In For the Love, Jen talks often of community.  She says “I meet women all over the country, and I look so many in the eyes and see loneliness. People crave what they have always craved: to be known and loved, to belong somewhere. Community is such a basic human need.  It helps us weather virtually every storm. If Jesus’ basic marching orders were 1.) to love God and 2.) to love people, then the fruit of that obedience includes being loved by God and loved by people.  We give and get here. According to Jesus, the love of God and people is the substance of life.”

Are you involved in community?  Do you have a group of people who know you and you know them?  Do you have people that you trust?  A tribe you can laugh with and cry with?  If not, why not take the first step?  Find some people around you that you’d like to get to know better and make a plan.

It has been a breath of fresh air to participate in this diverse community these many months.  I will likely never meet all of these lovely people in person, yet I feel connected to them.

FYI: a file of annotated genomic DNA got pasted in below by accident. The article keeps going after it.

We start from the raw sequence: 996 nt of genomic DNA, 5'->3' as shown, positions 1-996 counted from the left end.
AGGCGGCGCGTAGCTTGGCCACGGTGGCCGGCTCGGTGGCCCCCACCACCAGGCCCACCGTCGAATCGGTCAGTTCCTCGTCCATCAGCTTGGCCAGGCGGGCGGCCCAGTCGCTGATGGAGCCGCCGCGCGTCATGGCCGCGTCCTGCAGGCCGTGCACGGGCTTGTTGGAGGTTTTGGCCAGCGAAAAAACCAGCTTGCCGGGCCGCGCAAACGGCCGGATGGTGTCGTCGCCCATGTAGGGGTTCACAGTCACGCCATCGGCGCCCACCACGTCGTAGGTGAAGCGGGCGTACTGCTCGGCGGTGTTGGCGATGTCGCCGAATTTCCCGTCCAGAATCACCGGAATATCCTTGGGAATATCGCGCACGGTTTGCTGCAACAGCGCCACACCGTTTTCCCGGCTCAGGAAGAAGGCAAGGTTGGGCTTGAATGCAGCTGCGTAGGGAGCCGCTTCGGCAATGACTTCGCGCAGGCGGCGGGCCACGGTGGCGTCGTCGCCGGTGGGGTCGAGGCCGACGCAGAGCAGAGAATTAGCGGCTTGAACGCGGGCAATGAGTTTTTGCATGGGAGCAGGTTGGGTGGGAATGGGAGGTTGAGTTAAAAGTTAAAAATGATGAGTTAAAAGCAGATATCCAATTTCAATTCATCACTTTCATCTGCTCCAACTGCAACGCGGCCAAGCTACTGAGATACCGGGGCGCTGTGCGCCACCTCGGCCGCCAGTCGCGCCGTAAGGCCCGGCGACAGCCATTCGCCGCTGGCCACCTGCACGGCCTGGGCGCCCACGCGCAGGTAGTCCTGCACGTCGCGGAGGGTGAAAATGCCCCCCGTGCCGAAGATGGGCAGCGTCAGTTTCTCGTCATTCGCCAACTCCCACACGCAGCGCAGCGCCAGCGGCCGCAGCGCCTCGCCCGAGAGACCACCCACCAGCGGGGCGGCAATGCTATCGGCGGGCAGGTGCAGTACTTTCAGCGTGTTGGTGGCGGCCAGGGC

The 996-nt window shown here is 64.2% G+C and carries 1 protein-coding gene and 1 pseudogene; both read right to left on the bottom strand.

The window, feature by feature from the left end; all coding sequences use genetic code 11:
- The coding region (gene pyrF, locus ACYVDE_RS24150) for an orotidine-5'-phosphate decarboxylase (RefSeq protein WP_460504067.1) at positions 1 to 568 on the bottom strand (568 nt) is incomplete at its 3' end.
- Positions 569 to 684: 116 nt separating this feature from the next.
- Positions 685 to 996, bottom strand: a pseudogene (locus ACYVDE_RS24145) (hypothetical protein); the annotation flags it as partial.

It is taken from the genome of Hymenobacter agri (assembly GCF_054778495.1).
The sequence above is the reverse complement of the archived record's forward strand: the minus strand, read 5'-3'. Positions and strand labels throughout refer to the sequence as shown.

“We are called to this work, and it might not seem like much, but if you play your one note and I play mine and she plays hers, together it will create a beautiful song that sounds like freedom for the captives and good news to the poor.  May the broken hearted be healed and ashes turned to beauty in our generation.” Jen Hatmaker

Each of us is playing our note, together we are a symphony – may the music we make last for eternity.

Today is launch day.  If you pre-ordered, your books should be coming soon and check your email b/c your info on your freebies just might be there today.  If you haven’t bought the book yet, now is a great time.  It’s just half price on Amazon today.  Here is the link to the book’s webpage – forthelovebook.  Enjoy!

Parenting is Hard.